New Delhi. 09 March 2020. Kiran Shekhawat was the first Indian Navy woman officer to be martyred in the line of duty. On a flight as an observer with the Indian Navy, the woman Naval officer was martyred in a Dornier crash off the Goa coast on 24 March 2015. Lt. Shekhawat was the wife of another Naval officer Vivek Chhoker.
Lt Kiran Shekhawat was born on 01 May 1988 in Mumbai into a Naval family. Daughter of Hon Lt Vijendra Singh Shekhawat and Smt Madhu Chauhan, Lt Kiran Shekhawat belonged to Sefarguwar village in Khetri Tehsil of Jhunjhunu district in Rajasthan. She completed her schooling from Kendriya Vidyalaya-II in Vishakhapatnam and then graduated with a Bachelor of Science from Andhra University. She then worked with a private bank before joining the Indian Naval Academy (INA) in Ezhimala, Kerala in 2010. Lt Shekhawat had married a fellow naval officer Lt Vivek Singh Chhoker from Kurthala near Gurgaon, where her mother-in-law Sunita Chhoker was a sarpanch and the family had some agricultural land.
Commissioned on July 5, 2010, Lt Shekhawat joined the Indian Naval Air Squadron (INAS) 310 — a premier IW squadron nicknamed Cobras. In her five-year career, she was posted across various Naval stations and was transferred to Goa in 2015. Being an expert on intelligence warfare, she was recording the environment charts and various other parameters required for intelligence analysis during the ill-fated training sortie.
Lt Kiran Shekhawat’s life was all about the Navy — her death too. She was born to a Navy officer and joined the Navy herself. She was extremely focused and a disciplined officer. Lt Shekhawat had a passion for flying and when she wasn’t on duty, she loved dancing and listening to the tracks of Enrique Iglesias and Shania Twain. A big fan of author Nicholas Sparks, she made sure she either read all his books or watched the movies based on them. Lt Shekhawat, an Observer, had taken part in the first all-women marching contingent of the Navy during the Republic Day parade of Jan 2015. Lieutenant Shekhawat’s father retired from the Navy as Master Chief Petty Officer and is now running a charitable organization called, “Lt Kiran Shekhawat Foundation” in her honour. Her husband Lt Cdr Vivek Singh Chhoker is also a naval officer currently serving as an instructor in the Naval Academy in Ezhimala in Kerala.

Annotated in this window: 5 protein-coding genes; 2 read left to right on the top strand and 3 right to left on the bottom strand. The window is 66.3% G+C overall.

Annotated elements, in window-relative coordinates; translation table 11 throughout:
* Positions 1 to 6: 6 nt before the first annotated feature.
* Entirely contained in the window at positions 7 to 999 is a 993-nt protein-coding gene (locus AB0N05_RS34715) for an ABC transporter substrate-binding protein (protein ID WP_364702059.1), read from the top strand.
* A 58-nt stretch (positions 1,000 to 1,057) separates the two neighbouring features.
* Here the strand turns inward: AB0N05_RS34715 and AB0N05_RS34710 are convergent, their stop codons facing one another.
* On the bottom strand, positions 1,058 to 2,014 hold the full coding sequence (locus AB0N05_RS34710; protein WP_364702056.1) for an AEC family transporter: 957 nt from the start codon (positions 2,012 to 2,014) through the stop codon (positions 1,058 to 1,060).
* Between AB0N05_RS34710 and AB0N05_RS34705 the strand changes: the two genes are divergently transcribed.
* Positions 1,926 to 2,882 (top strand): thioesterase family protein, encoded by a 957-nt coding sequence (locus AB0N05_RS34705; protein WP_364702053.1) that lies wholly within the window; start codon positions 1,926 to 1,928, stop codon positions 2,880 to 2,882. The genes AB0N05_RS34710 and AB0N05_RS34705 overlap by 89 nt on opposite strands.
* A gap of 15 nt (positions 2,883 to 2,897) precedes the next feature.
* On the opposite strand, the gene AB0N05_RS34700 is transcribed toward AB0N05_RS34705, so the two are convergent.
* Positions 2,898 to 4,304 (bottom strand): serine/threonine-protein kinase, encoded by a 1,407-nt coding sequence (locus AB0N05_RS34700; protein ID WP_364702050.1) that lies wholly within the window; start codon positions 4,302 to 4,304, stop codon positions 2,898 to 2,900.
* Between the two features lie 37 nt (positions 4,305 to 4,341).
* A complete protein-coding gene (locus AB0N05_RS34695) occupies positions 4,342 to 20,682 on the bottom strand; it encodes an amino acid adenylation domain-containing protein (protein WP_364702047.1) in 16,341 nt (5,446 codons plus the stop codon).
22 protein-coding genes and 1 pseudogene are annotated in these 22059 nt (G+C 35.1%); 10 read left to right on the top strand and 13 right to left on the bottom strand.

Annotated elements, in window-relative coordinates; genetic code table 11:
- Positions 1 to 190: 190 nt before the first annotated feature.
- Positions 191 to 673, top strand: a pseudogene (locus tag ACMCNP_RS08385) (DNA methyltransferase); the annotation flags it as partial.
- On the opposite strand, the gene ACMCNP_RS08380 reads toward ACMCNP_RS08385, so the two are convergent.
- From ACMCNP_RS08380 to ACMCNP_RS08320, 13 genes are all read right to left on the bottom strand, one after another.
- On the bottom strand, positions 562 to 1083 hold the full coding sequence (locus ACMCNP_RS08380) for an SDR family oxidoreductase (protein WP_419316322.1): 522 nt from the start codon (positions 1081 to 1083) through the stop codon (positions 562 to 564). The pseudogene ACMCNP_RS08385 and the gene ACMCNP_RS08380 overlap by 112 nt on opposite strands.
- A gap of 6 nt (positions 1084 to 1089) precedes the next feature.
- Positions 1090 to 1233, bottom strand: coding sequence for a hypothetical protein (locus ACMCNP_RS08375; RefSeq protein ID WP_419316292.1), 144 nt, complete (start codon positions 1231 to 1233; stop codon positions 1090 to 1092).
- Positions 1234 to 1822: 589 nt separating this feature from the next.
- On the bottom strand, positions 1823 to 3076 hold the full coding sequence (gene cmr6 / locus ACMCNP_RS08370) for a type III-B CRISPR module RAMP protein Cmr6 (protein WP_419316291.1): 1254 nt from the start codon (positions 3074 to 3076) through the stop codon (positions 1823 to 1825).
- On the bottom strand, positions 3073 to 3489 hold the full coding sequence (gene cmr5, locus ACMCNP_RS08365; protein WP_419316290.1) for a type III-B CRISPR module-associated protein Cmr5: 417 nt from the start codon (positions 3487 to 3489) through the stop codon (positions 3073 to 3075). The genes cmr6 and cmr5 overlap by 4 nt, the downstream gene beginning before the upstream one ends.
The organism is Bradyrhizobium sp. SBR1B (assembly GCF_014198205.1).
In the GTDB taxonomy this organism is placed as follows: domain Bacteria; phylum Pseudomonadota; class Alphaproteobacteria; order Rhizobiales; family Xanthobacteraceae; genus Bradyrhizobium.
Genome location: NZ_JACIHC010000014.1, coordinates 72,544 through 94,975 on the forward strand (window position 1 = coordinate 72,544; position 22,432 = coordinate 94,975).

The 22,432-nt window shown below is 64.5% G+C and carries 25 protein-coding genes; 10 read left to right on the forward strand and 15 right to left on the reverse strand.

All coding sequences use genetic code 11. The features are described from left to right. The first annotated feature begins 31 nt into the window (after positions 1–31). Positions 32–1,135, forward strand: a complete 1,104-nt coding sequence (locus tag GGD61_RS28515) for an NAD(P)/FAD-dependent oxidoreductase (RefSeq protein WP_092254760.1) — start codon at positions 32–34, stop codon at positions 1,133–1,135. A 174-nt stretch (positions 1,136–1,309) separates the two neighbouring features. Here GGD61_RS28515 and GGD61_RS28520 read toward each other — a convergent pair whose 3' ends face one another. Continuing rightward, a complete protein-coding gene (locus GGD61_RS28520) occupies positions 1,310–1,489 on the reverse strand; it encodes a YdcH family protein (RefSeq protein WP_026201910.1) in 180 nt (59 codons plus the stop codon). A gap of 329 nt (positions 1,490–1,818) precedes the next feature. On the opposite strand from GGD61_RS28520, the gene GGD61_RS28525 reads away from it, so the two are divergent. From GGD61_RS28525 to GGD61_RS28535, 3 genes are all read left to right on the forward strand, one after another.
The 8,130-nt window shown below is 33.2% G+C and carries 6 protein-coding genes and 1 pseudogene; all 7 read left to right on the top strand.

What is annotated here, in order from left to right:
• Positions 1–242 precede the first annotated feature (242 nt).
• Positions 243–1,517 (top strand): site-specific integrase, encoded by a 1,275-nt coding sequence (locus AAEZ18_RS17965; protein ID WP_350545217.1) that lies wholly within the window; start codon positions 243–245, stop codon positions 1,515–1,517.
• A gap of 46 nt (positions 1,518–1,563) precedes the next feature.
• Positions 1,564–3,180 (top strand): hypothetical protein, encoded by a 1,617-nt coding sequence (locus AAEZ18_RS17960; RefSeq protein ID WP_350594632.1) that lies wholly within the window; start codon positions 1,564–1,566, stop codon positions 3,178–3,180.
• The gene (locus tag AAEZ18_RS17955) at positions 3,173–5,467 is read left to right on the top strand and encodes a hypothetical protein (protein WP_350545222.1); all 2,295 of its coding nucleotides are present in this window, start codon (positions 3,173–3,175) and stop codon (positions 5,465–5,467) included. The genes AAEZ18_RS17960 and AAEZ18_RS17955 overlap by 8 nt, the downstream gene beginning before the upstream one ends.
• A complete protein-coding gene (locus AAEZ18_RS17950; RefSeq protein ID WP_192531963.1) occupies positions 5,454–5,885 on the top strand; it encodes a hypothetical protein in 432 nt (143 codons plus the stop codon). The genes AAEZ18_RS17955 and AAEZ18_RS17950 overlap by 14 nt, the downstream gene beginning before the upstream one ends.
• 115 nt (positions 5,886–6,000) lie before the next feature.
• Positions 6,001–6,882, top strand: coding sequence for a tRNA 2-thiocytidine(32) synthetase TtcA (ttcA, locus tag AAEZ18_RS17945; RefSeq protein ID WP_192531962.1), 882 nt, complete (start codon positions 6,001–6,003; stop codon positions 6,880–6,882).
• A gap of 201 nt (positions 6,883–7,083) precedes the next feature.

The Indian Navy Dornier that crashed during a night sortie on 24th March 2015 was being flown by a competent and experienced team comprising Lt Kiran Shekhawat, co-pilot Lt Abhinav Nagori and Commander Nikhil Joshi. Lt Kiran was operating in a combat role as an observer in the tactical sorties flown over the ocean for tracking and engaging hostile ships violating the country’s maritime boundaries. Her body and that of the co-pilot Lt Abhinav Nagori were recovered two days after the crash, while the pilot Commander Nikhil Joshi was rescued by a fisherman. The wreckage of the Dornier was found about 60 m under the sea at the south-west of Goa coast. The body of Lieutenant Shekhawat was found inside the fuselage of the aircraft.
Lt Kiran Shekhawat was a brave and a committed soldier who became the first Naval woman officer to die in harness. Lt Kiran Shekhawat will always be remembered for her service to the nation and her story will continue to inspire future generations of India.
Lt Kiran Shekhawat is survived by her parents and a brother.
- A Shaheed Park has been developed in the honour of Lt Kiran Shekhawat on a 2 acres land at Kurthala (Nuh) in Haryana.
- A life-size statue of Lt Kiran Shekhawat has been installed in the Shaheed Park at Kurthala.
- A 7.5 Kilometres of road stretch between Chechera and Village Bighwali has been named after Lt Kiran Shekhawat in her honour.
- Lt Kiran Shekhawat’s family has established a society in March 2016 named “Lt Kiran Shekhawat Foundation“ to work for weaker sections of society and to organize periodical events with an aim to inspire the young generation
Shekhawat, an observer, had taken part in the first all-women marching contingent of the Navy during the Republic Day parade. The maritime surveillance aircraft had crashed south-west off Goa coast on Tuesday night at 2208 hours was flown by Commander Nikhil Kuldip Joshi, who was flying the aircraft and had 4,000 flying hours to his credit, was rescued about an hour after the crash by a fishing vessel.
The INS Makar, a naval hydrographic vessel, had detected a large metallic object using its side-scan sonar at a depth of 50-60 metres. Later it was confirmed to be remains of the ill-fated aircraft.